11 F3d 346 United States v. Wilson Y

11 F.3d 346

UNITED STATES of America, Appellee,
Claudia WILSON, also known as Claudia Alban; Oscar Sanchez;
Omar Sanchez; Ferdinand Romero, also known as Feldi, also
known as Samuel Red, also known as Colorado; Yhan Rivera,
also known as Lucho, also known as Lucha Lopera, also known
as Jesus Maria Lopera Castro, also known as Carlos Herrera;
Herson Y. Hoyos, also known as Jessie; Ricardo Sanchez,
also known as Richard, also known as Jose Carmelo
Perez-Galban, also known as Franklyn Delacruz, Defendants-Appellants.

Nos. 68, 74-80, Dockets 92-1419(L), 92-1400, 92-1420 to
92-1424 and 92-1427.

United States Court of Appeals,
Second Circuit.

Argued Sept. 10, 1993.
Decided Dec. 3, 1993.

Stephen R. Lewis, Stephens, Buderwitz, Baroni, Reilly & Lewis, White Plains, NY, for defendant-appellant Claudia Wilson.

Lawrence Sheehan, Alemany, Laskorski & Sheehan, Scarsdale, NY, for defendant-appellant Oscar Sanchez.

Omar Sanchez, pro se.

Faith Colangelo, Dobbs Ferry, NY, for defendant-appellant Ferdinand Romero.

David L. Lewis, New York City, for defendant-appellant Yhan Rivera.

Robert M. Beecher, Law Office of Robert Beecher, New York City, for defendant-appellant Herson Y. Hoyos.

David M. Samel, White Plains, NY, for defendant-appellant Ricardo Sanchez.

Ira M. Feinberg, Asst. U.S. Atty., S.D.N.Y., New York City (Mary Jo White, U.S. Atty., James A. Goldston, John W. Auchincloss II, Asst. U.S. Attys., of counsel), for appellee.

Before: NEWMAN, Chief Judge, and PIERCE and MINER, Circuit Judges.

MINER, Circuit Judge:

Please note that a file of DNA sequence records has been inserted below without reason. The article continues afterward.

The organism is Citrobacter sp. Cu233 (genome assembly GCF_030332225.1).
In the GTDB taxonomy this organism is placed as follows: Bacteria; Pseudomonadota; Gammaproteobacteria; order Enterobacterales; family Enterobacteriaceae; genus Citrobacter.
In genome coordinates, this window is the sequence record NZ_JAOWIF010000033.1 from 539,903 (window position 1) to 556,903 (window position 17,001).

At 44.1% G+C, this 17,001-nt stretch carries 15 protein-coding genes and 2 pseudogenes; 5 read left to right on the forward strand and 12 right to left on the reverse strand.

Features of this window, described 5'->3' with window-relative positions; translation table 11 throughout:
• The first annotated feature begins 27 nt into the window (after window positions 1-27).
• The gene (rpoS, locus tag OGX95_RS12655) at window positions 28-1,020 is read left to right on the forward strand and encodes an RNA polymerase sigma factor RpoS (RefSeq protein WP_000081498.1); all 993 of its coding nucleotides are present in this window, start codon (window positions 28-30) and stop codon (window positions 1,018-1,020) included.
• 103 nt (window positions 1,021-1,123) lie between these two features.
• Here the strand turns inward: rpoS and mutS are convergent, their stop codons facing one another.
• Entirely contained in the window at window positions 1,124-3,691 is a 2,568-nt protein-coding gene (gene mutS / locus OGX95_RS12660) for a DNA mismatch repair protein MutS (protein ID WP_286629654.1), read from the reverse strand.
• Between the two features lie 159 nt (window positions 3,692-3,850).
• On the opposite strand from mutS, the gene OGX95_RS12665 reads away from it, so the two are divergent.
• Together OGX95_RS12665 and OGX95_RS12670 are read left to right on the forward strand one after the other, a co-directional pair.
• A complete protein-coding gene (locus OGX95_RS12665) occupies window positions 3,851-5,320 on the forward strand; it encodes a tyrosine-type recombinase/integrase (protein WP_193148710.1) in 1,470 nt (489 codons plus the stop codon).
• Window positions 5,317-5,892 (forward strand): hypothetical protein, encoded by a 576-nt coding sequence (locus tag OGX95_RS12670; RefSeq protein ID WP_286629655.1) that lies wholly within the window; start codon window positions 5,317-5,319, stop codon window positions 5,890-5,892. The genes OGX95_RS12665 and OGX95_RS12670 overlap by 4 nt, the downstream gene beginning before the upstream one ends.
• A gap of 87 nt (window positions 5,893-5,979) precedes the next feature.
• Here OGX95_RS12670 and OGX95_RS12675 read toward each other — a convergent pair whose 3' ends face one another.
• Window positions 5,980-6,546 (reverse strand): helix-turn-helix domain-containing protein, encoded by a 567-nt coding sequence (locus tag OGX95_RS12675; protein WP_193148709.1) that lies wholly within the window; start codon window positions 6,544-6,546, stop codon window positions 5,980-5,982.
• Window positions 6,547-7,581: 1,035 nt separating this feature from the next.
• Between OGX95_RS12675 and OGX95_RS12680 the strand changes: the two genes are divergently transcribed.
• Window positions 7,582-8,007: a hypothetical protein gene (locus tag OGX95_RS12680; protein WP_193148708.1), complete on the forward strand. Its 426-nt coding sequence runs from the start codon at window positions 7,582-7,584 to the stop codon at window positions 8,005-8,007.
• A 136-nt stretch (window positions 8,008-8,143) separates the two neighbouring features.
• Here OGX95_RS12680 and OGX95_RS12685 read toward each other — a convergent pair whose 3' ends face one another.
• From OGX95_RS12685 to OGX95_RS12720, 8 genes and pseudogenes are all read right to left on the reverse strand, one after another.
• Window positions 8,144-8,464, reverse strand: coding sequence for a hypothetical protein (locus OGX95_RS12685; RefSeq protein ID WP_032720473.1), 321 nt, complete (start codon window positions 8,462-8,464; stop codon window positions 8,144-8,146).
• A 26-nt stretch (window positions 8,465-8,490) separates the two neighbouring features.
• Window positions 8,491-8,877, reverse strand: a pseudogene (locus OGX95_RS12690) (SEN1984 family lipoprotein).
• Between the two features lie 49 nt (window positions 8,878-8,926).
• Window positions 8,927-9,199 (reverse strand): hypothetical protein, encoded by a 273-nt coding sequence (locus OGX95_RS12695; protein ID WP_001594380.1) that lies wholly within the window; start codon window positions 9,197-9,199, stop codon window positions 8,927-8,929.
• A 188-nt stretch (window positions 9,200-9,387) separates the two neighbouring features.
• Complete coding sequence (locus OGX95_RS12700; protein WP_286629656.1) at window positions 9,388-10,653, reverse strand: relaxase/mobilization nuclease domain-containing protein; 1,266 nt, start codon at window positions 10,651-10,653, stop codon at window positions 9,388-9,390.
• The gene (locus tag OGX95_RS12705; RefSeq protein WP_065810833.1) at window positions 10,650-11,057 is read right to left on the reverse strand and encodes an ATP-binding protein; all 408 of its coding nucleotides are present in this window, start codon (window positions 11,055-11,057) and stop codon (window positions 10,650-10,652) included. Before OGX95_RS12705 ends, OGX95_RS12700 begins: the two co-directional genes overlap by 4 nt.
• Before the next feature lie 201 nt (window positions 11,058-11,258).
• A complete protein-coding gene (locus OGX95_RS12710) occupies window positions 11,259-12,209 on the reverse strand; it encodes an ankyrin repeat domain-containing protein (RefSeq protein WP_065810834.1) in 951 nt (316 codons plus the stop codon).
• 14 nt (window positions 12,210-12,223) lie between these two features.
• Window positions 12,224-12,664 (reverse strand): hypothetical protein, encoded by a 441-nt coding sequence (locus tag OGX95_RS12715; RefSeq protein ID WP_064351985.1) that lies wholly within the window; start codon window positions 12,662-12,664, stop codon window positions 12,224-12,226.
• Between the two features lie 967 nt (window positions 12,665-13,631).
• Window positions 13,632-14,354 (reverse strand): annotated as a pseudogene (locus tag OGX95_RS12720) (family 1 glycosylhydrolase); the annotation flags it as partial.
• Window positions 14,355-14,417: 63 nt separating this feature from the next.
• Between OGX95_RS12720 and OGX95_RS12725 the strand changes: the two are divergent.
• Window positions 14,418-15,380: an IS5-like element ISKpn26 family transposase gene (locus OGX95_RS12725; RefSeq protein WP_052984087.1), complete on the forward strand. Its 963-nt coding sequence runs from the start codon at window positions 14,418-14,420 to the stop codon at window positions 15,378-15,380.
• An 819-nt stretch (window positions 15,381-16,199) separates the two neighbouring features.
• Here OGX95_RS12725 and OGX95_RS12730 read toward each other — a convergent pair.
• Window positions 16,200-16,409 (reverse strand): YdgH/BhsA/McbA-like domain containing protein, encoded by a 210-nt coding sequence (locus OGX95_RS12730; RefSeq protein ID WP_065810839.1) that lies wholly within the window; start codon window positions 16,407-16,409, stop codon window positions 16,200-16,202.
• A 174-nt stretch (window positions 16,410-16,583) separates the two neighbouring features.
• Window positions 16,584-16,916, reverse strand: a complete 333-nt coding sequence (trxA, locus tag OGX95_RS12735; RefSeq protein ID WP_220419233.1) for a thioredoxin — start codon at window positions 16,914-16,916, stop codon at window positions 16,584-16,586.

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Defendants-appellants Claudia Wilson, Oscar Sanchez ("Oscar"), Omar Sanchez ("Omar"), Ferdinand Romero, Yhan Rivera, Herson Hoyos and Ricardo Sanchez ("Ricardo") appeal from judgments of conviction and sentence entered in the United States District Court for the Southern District of New York (Brieant, C.J.) on July 21 and July 27, 1992, following a jury trial, convicting them of narcotics and narcotics-related offenses arising out of conspiracies to import and distribute cocaine. All of the defendants were convicted of conspiracy to distribute and possess with intent to distribute cocaine, in violation of 21 U.S.C. Secs. 846 & 841(b)(1)(A) (1988 & Supp. III 1992). In addition, Ricardo and Wilson were convicted of conspiracy to import into the United States more than 500 grams of cocaine, in violation of 21 U.S.C. Secs. 952(a), 960(a)(1) & 963 (1988), of importing cocaine into the United States (two counts), in violation of 21 U.S.C. Secs. 952(a), 960(a)(1) and 960(b)(2) (1988 & Supp. III 1992), and of knowingly employing a minor to violate the narcotics laws, in violation of 21 U.S.C. Sec. 861(a)(1) (1988). The appellants also were convicted of the following offenses: Wilson, on one count of distributing and possessing with intent to distribute cocaine and one count of possessing with intent to distribute cocaine, in violation of 21 U.S.C. Secs. 841(a)(1) & 841(b)(1)(B); Ricardo, on two counts of distributing and possessing with intent to distribute cocaine and one count of possessing with intent to distribute cocaine, in violation of 21 U.S.C. Secs. 841(a)(1) & 841(b)(1)(B) and one count of using a firearm during and in relation to a drug trafficking offense, in violation of 18 U.S.C. Sec. 924(c) (1988 & Supp. III 1992); Oscar, on two counts of possessing with intent to distribute cocaine, in violation of 21 U.S.C. Secs. 841(a)(1) & 841(b)(1)(B); Omar, on one count of distributing and possessing with intent to distribute cocaine, in violation of 21 U.S.C. Secs. 841(a)(1) & 841(b)(1)(C); Romero, on two counts of distributing and possessing with intent to distribute cocaine, in violation of 21 U.S.C. Secs. 841(a)(1) & 841(b)(1)(C); Rivera, on four counts of distributing and possessing with intent to distribute cocaine and three counts of possessing with intent to distribute cocaine, in violation of 21 U.S.C. Secs. 841(a)(1), 841(b)(1)(B) and 841(b)(1)(C); and Hoyos, of two counts of distributing and possessing with intent to distribute cocaine and two counts of possessing with intent to distribute cocaine, in violation of 21 U.S.C. Secs. 841(a)(1), 841(b)(1)(B) & 841(b)(1)(C) and one count of using a firearm during and in relation to a drug trafficking offense, in violation of 18 U.S.C. Sec. 924(c).